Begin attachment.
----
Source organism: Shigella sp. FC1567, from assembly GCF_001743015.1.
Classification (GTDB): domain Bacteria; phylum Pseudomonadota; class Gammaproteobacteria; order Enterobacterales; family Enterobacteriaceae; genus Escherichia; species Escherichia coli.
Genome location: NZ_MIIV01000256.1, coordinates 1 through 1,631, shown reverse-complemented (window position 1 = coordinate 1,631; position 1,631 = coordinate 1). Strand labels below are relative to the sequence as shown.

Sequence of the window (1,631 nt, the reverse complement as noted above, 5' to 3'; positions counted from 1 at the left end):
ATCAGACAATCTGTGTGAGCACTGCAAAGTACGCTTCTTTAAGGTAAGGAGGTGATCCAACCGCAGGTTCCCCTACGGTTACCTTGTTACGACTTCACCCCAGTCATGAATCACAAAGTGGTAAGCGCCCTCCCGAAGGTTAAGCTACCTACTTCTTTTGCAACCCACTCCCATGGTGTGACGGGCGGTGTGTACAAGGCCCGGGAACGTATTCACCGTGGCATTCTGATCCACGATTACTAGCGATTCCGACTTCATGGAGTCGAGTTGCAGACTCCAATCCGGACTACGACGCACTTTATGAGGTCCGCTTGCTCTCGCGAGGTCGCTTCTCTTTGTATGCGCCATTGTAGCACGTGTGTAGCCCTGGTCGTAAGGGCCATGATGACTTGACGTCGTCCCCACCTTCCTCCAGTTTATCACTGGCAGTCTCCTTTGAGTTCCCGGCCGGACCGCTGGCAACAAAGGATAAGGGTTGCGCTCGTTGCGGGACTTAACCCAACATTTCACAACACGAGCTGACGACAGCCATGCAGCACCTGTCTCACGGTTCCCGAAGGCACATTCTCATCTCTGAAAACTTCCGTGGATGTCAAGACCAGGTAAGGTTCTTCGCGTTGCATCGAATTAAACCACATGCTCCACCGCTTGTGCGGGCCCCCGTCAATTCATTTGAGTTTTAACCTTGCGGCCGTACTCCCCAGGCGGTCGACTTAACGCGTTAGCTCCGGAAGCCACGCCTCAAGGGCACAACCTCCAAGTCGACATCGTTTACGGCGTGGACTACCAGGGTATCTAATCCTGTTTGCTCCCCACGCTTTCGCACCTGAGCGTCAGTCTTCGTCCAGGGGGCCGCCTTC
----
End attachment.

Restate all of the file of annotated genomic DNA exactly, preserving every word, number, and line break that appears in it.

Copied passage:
Source organism: Shigella sp. FC1567, from assembly GCF_001743015.1.
Classification (GTDB): domain Bacteria; phylum Pseudomonadota; class Gammaproteobacteria; order Enterobacterales; family Enterobacteriaceae; genus Escherichia; species Escherichia coli.
Genome location: NZ_MIIV01000256.1, coordinates 1 through 1,631, shown reverse-complemented (window position 1 = coordinate 1,631; position 1,631 = coordinate 1). Strand labels below are relative to the sequence as shown.

Sequence of the window (1,631 nt, the reverse complement as noted above, 5' to 3'; positions counted from 1 at the left end):
ATCAGACAATCTGTGTGAGCACTGCAAAGTACGCTTCTTTAAGGTAAGGAGGTGATCCAACCGCAGGTTCCCCTACGGTTACCTTGTTACGACTTCACCCCAGTCATGAATCACAAAGTGGTAAGCGCCCTCCCGAAGGTTAAGCTACCTACTTCTTTTGCAACCCACTCCCATGGTGTGACGGGCGGTGTGTACAAGGCCCGGGAACGTATTCACCGTGGCATTCTGATCCACGATTACTAGCGATTCCGACTTCATGGAGTCGAGTTGCAGACTCCAATCCGGACTACGACGCACTTTATGAGGTCCGCTTGCTCTCGCGAGGTCGCTTCTCTTTGTATGCGCCATTGTAGCACGTGTGTAGCCCTGGTCGTAAGGGCCATGATGACTTGACGTCGTCCCCACCTTCCTCCAGTTTATCACTGGCAGTCTCCTTTGAGTTCCCGGCCGGACCGCTGGCAACAAAGGATAAGGGTTGCGCTCGTTGCGGGACTTAACCCAACATTTCACAACACGAGCTGACGACAGCCATGCAGCACCTGTCTCACGGTTCCCGAAGGCACATTCTCATCTCTGAAAACTTCCGTGGATGTCAAGACCAGGTAAGGTTCTTCGCGTTGCATCGAATTAAACCACATGCTCCACCGCTTGTGCGGGCCCCCGTCAATTCATTTGAGTTTTAACCTTGCGGCCGTACTCCCCAGGCGGTCGACTTAACGCGTTAGCTCCGGAAGCCACGCCTCAAGGGCACAACCTCCAAGTCGACATCGTTTACGGCGTGGACTACCAGGGTATCTAATCCTGTTTGCTCCCCACGCTTTCGCACCTGAGCGTCAGTCTTCGTCCAGGGGGCCGCCTTC